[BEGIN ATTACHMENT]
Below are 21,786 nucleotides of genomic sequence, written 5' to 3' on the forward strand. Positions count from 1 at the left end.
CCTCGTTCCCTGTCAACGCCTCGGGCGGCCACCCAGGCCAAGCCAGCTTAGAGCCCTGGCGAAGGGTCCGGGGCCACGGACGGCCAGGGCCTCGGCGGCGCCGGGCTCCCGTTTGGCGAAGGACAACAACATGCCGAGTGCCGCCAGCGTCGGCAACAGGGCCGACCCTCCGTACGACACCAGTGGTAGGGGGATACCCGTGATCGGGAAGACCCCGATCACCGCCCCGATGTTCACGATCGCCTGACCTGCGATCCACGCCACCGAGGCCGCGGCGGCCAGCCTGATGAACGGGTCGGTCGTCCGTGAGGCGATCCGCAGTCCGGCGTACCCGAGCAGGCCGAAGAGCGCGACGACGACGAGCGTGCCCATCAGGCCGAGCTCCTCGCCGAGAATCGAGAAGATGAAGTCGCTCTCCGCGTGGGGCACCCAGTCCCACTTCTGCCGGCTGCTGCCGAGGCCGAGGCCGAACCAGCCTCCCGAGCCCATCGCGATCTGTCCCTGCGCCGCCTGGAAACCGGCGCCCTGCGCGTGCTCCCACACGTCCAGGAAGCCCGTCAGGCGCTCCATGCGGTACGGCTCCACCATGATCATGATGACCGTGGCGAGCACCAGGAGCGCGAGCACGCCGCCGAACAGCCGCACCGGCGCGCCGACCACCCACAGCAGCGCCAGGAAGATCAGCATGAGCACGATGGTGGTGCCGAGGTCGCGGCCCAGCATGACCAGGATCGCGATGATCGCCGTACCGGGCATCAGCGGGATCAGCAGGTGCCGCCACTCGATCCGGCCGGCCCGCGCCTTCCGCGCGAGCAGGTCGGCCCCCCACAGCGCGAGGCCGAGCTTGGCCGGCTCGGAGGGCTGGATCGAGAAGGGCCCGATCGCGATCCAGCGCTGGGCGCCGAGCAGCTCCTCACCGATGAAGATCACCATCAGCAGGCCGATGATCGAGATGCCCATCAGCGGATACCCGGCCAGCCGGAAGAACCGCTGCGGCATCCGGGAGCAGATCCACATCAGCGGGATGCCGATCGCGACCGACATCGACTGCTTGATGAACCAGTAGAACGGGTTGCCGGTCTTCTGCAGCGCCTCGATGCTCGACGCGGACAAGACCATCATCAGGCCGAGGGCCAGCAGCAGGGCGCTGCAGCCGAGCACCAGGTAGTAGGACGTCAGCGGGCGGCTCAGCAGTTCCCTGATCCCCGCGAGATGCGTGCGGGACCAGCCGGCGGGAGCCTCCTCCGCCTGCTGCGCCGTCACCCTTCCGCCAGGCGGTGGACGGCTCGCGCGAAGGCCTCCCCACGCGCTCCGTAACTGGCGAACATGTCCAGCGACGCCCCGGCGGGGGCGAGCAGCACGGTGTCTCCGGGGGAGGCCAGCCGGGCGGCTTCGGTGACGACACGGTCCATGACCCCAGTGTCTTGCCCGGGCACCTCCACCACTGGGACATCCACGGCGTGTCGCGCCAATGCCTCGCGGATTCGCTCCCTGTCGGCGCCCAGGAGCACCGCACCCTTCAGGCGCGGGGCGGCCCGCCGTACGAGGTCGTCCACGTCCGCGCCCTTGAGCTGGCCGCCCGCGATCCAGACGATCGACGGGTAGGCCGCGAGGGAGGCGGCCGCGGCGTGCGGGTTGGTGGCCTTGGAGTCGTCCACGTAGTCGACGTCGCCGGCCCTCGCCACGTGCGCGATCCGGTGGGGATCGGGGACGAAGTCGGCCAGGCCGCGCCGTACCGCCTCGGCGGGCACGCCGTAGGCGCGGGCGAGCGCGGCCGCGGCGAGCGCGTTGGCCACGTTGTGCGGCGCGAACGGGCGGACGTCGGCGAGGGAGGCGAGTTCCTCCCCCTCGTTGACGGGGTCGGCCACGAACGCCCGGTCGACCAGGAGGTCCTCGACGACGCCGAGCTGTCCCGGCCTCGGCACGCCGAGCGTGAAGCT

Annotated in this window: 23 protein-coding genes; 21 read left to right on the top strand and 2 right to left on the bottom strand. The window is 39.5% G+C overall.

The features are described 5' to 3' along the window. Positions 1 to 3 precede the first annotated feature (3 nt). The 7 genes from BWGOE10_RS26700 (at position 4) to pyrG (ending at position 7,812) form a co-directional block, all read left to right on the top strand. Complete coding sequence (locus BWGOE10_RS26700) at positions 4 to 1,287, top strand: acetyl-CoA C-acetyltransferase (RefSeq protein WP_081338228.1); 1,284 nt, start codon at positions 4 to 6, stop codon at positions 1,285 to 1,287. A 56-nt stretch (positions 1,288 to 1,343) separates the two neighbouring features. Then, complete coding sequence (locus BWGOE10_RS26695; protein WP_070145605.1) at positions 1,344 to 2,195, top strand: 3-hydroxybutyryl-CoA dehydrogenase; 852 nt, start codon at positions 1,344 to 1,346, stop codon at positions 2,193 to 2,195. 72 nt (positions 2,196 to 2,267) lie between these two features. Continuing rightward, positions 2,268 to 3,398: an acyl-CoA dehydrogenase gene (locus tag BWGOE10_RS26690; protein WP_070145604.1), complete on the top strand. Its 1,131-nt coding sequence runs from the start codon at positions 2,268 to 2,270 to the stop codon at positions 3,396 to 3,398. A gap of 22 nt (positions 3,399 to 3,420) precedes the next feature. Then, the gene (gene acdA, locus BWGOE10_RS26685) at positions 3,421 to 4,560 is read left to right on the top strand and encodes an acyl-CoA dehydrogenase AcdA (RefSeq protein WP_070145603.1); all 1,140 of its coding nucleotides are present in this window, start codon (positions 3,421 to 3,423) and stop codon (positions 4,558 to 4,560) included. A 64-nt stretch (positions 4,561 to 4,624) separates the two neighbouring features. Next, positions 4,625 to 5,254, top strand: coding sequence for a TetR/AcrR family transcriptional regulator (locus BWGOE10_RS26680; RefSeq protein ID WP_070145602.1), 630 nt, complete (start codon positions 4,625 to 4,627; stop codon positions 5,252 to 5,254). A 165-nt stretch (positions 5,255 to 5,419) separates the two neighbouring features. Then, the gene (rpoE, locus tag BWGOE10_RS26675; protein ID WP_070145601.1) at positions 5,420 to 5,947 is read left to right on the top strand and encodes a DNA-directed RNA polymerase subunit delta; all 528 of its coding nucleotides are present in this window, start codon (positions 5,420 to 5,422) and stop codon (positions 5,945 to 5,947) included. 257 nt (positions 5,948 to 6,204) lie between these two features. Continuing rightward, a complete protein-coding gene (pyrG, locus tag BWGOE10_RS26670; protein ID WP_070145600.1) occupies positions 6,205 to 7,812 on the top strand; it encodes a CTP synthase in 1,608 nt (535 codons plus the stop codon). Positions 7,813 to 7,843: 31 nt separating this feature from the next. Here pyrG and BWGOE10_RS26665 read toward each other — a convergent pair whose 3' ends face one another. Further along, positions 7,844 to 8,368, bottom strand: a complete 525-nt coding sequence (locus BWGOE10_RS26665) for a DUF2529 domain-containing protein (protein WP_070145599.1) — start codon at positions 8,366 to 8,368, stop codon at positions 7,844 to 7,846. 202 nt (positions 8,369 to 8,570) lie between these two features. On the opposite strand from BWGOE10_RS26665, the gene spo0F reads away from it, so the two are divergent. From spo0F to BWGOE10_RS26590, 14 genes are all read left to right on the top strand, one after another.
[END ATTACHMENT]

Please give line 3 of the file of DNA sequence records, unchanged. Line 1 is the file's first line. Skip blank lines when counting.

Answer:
Annotated in this window: 23 protein-coding genes; 21 read left to right on the top strand and 2 right to left on the bottom strand. The window is 39.5% G+C overall.